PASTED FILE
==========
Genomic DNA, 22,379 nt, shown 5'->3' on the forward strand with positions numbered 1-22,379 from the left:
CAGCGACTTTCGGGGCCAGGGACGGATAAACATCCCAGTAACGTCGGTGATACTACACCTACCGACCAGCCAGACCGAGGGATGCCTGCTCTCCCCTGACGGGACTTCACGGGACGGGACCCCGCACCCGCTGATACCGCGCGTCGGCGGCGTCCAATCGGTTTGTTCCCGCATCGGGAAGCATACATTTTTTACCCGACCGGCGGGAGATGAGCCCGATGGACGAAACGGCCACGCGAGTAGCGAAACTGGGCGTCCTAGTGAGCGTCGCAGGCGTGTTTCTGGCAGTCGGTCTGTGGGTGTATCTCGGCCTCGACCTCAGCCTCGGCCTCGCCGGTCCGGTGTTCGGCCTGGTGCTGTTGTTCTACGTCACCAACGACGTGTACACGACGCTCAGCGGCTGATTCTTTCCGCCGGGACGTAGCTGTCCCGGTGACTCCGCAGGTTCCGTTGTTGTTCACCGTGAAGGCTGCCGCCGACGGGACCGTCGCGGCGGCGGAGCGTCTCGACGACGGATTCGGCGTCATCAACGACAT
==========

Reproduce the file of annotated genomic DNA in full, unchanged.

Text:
Genomic DNA, 22,379 nt, shown 5'->3' on the forward strand with positions numbered 1-22,379 from the left:
CAGCGACTTTCGGGGCCAGGGACGGATAAACATCCCAGTAACGTCGGTGATACTACACCTACCGACCAGCCAGACCGAGGGATGCCTGCTCTCCCCTGACGGGACTTCACGGGACGGGACCCCGCACCCGCTGATACCGCGCGTCGGCGGCGTCCAATCGGTTTGTTCCCGCATCGGGAAGCATACATTTTTTACCCGACCGGCGGGAGATGAGCCCGATGGACGAAACGGCCACGCGAGTAGCGAAACTGGGCGTCCTAGTGAGCGTCGCAGGCGTGTTTCTGGCAGTCGGTCTGTGGGTGTATCTCGGCCTCGACCTCAGCCTCGGCCTCGCCGGTCCGGTGTTCGGCCTGGTGCTGTTGTTCTACGTCACCAACGACGTGTACACGACGCTCAGCGGCTGATTCTTTCCGCCGGGACGTAGCTGTCCCGGTGACTCCGCAGGTTCCGTTGTTGTTCACCGTGAAGGCTGCCGCCGACGGGACCGTCGCGGCGGCGGAGCGTCTCGACGACGGATTCGGCGTCATCAACGACAT